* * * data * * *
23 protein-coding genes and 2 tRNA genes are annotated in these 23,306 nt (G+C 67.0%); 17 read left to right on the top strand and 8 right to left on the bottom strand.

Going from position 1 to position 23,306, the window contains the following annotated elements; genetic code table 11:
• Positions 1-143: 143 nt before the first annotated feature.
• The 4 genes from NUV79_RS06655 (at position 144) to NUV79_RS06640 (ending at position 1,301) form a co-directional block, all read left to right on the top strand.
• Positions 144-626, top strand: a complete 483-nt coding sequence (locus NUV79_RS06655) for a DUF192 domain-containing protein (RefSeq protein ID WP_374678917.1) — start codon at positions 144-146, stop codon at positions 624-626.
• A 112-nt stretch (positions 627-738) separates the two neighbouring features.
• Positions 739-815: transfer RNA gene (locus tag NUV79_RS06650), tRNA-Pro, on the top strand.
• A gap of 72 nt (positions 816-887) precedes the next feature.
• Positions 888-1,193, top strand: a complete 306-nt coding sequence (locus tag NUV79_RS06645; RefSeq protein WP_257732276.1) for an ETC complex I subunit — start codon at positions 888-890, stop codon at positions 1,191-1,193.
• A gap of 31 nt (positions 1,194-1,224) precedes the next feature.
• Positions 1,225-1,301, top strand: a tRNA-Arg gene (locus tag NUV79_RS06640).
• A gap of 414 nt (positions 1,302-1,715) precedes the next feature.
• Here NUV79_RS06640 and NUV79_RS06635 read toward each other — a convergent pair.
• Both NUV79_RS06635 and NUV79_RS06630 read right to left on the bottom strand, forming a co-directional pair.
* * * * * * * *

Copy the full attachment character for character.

23 protein-coding genes and 2 tRNA genes are annotated in these 23,306 nt (G+C 67.0%); 17 read left to right on the top strand and 8 right to left on the bottom strand.

Going from position 1 to position 23,306, the window contains the following annotated elements; genetic code table 11:
• Positions 1-143: 143 nt before the first annotated feature.
• The 4 genes from NUV79_RS06655 (at position 144) to NUV79_RS06640 (ending at position 1,301) form a co-directional block, all read left to right on the top strand.
• Positions 144-626, top strand: a complete 483-nt coding sequence (locus NUV79_RS06655) for a DUF192 domain-containing protein (RefSeq protein ID WP_374678917.1) — start codon at positions 144-146, stop codon at positions 624-626.
• A 112-nt stretch (positions 627-738) separates the two neighbouring features.
• Positions 739-815: transfer RNA gene (locus tag NUV79_RS06650), tRNA-Pro, on the top strand.
• A gap of 72 nt (positions 816-887) precedes the next feature.
• Positions 888-1,193, top strand: a complete 306-nt coding sequence (locus tag NUV79_RS06645; RefSeq protein WP_257732276.1) for an ETC complex I subunit — start codon at positions 888-890, stop codon at positions 1,191-1,193.
• A gap of 31 nt (positions 1,194-1,224) precedes the next feature.
• Positions 1,225-1,301, top strand: a tRNA-Arg gene (locus tag NUV79_RS06640).
• A gap of 414 nt (positions 1,302-1,715) precedes the next feature.
• Here NUV79_RS06640 and NUV79_RS06635 read toward each other — a convergent pair.
• Both NUV79_RS06635 and NUV79_RS06630 read right to left on the bottom strand, forming a co-directional pair.